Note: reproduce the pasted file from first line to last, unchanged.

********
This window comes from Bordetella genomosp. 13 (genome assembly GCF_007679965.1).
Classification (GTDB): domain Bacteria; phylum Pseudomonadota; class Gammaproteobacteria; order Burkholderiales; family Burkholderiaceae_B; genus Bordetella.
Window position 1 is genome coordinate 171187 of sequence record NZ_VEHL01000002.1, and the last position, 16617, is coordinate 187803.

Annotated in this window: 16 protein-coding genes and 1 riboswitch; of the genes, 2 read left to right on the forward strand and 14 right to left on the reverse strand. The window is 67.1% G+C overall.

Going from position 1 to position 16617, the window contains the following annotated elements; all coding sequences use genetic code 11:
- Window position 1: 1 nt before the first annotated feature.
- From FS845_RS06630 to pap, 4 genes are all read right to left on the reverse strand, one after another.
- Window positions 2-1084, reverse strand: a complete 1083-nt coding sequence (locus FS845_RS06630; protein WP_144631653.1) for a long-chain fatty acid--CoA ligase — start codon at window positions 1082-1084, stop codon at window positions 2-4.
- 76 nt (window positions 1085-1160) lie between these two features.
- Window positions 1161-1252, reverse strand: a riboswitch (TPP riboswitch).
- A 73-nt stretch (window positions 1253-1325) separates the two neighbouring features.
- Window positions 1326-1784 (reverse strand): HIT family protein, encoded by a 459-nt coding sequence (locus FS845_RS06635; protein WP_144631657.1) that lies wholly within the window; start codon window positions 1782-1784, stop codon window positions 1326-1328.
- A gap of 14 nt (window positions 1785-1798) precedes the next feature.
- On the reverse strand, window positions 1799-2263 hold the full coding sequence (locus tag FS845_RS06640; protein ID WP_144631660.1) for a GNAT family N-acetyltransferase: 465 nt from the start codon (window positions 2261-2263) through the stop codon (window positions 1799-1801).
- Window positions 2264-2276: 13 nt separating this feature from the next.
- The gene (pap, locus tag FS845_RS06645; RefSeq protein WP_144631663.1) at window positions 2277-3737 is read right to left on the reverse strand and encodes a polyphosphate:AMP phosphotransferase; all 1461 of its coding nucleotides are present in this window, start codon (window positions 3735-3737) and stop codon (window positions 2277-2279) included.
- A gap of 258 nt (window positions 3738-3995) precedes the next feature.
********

This window comes from Bordetella genomosp. 13 (genome assembly GCF_007679965.1).
Classification (GTDB): domain Bacteria; phylum Pseudomonadota; class Gammaproteobacteria; order Burkholderiales; family Burkholderiaceae_B; genus Bordetella.
Window position 1 is genome coordinate 171187 of sequence record NZ_VEHL01000002.1, and the last position, 16617, is coordinate 187803.

Annotated in this window: 16 protein-coding genes and 1 riboswitch; of the genes, 2 read left to right on the forward strand and 14 right to left on the reverse strand. The window is 67.1% G+C overall.

Going from position 1 to position 16617, the window contains the following annotated elements; all coding sequences use genetic code 11:
- Window position 1: 1 nt before the first annotated feature.
- From FS845_RS06630 to pap, 4 genes are all read right to left on the reverse strand, one after another.
- Window positions 2-1084, reverse strand: a complete 1083-nt coding sequence (locus FS845_RS06630; protein WP_144631653.1) for a long-chain fatty acid--CoA ligase — start codon at window positions 1082-1084, stop codon at window positions 2-4.
- 76 nt (window positions 1085-1160) lie between these two features.
- Window positions 1161-1252, reverse strand: a riboswitch (TPP riboswitch).
- A 73-nt stretch (window positions 1253-1325) separates the two neighbouring features.
- Window positions 1326-1784 (reverse strand): HIT family protein, encoded by a 459-nt coding sequence (locus FS845_RS06635; protein WP_144631657.1) that lies wholly within the window; start codon window positions 1782-1784, stop codon window positions 1326-1328.
- A gap of 14 nt (window positions 1785-1798) precedes the next feature.
- On the reverse strand, window positions 1799-2263 hold the full coding sequence (locus tag FS845_RS06640; protein ID WP_144631660.1) for a GNAT family N-acetyltransferase: 465 nt from the start codon (window positions 2261-2263) through the stop codon (window positions 1799-1801).
- Window positions 2264-2276: 13 nt separating this feature from the next.
- The gene (pap, locus tag FS845_RS06645; RefSeq protein WP_144631663.1) at window positions 2277-3737 is read right to left on the reverse strand and encodes a polyphosphate:AMP phosphotransferase; all 1461 of its coding nucleotides are present in this window, start codon (window positions 3735-3737) and stop codon (window positions 2277-2279) included.
- A gap of 258 nt (window positions 3738-3995) precedes the next feature.